However, what wasn’t acceptable was having excrement on the sidewalks. In those days, horses were pooping everywhere except on the sidewalk. This was not a problem since vehicles used the streets and pedestrians used the sidewalks. However, dog owners also used the sidewalks and more often than not, they let their dogs poop on the sidewalks without picking up the poop in a plastic bag before leaving.
The ‘curb your dog’ regulation was used to alleviate the problem of dog waste on the sidewalks and other unacceptable areas near buildings and on grasses. This regulation stated that dog owners needed to lead their dogs to the curbs to do their business without soiling the sidewalks.
In simpler terms, dog owners were required to let their dogs soil the gutter, streets, or curb but not the sidewalk. Since horse waste already littered the roads, it only made sense to let your pup do its waste in the streets even if you do not plan to pick it up after.
Soon, ‘curb your dog’ signs were popular and could be found in parks, on the streets, and even near buildings. With these signs, New York City citizens aimed to keep the sidewalks and building sides free of dog poo while keeping their shoe soles clean.
The ‘curb your dog’ regulation had the positive effect that the public hoped it would. It reminded dog owners to be more responsible for their dogs and be more devoted to the public’s sanitation. However, what was the cherry on top of the proper enforcement of the phrase was The Pooper Scooper law.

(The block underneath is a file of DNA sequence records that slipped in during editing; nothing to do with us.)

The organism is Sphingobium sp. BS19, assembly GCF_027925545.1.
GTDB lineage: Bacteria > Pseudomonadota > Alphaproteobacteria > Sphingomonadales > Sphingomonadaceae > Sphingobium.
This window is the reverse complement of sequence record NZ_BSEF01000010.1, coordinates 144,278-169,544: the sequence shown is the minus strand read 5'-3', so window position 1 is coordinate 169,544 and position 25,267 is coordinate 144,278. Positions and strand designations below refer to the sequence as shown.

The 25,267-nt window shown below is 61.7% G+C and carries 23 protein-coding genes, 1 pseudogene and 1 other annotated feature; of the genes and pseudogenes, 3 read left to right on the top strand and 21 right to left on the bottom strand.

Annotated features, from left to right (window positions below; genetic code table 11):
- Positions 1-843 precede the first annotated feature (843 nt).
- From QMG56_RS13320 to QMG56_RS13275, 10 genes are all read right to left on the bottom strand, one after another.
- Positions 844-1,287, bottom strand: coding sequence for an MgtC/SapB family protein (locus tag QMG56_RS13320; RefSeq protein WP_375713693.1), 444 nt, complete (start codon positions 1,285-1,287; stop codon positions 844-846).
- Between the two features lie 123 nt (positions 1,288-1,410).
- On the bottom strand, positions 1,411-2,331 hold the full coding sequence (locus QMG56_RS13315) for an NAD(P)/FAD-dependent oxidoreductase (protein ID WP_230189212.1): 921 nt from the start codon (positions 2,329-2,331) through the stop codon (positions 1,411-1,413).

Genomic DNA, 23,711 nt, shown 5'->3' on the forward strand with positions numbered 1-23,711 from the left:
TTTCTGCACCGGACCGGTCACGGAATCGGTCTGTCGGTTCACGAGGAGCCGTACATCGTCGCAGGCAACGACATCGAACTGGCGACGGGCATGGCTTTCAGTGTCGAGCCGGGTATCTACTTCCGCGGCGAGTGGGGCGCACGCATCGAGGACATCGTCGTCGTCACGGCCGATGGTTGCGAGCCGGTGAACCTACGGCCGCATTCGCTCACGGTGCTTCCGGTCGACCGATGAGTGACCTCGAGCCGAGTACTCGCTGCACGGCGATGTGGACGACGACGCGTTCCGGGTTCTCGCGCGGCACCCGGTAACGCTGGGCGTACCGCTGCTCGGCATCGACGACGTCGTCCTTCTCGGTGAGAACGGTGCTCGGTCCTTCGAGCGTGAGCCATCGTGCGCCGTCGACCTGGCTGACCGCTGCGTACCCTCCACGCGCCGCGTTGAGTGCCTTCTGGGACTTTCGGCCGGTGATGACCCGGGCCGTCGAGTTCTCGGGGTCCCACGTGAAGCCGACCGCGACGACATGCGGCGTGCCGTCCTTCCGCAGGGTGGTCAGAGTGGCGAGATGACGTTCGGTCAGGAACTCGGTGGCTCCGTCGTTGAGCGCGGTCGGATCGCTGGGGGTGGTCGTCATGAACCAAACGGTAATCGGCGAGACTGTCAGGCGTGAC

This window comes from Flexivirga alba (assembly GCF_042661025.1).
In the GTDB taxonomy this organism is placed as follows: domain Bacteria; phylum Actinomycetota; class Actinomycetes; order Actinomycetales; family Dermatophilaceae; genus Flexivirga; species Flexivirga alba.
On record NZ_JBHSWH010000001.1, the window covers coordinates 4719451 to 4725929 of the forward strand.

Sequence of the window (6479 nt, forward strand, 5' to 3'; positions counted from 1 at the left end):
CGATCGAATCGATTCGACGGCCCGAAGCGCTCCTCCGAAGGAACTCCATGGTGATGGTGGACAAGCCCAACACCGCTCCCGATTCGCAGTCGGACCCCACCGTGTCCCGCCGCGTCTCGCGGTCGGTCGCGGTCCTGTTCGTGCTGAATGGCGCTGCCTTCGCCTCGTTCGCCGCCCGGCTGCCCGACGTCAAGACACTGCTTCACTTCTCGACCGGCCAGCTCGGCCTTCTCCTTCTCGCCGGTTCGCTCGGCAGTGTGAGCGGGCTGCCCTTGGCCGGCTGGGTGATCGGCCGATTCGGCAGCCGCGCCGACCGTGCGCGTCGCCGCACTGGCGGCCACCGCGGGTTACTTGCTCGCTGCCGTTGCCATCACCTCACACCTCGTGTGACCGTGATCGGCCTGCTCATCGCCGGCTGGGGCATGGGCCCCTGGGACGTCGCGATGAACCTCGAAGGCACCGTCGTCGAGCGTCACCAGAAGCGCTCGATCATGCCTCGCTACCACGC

The Pooper Scooper Law
In 1978, a few decades after the ‘curb your dog’ phrase came to life, New York devised a solution that prompted dog owners to pick up after their canine friends. This solution came from The Pooper Scooper law pioneered by NYC. Dog waste was no longer a sanitation issue but a health and environmental hygiene concern.
Although the ‘curb your dog’ phrase was a success, New York City’s sidewalks were still covered in dog waste. The Pooper Scooper law was in no way a spontaneous public law. It took years of political and legal trials before the law was birthed. Although years may have lapsed since the creation of the ‘curb your dog’ rule, this new law was used as a legislative backup to the phrase.
Essentially, both the ‘curb your dog’ phrase, and The Pooper Scooper Law wanted the same thing. The Pooper Scooper Law states that “Each person who owns or controls a dog must remove any feces left by the sidewalk, gutter, street, or other public area and dispose of it in a legal manner”.
Authorized and enacted by the legislators of New York City, people had no choice but to obey this rule that directed them to do the needful and pick up after their dogs and dispose of the animal waste properly. It was no longer just an act of courtesy and has evolved into an environmental protection necessity.
Although the ‘curb your dog’ phrases of the 1930s did not require dog owners to pick up after themselves, The Pooper Scooper Law made it a necessary act. Now, you no longer have to lead your pup to the scrub or side of the gutter to do their business, but also make sure you pick up their waste after.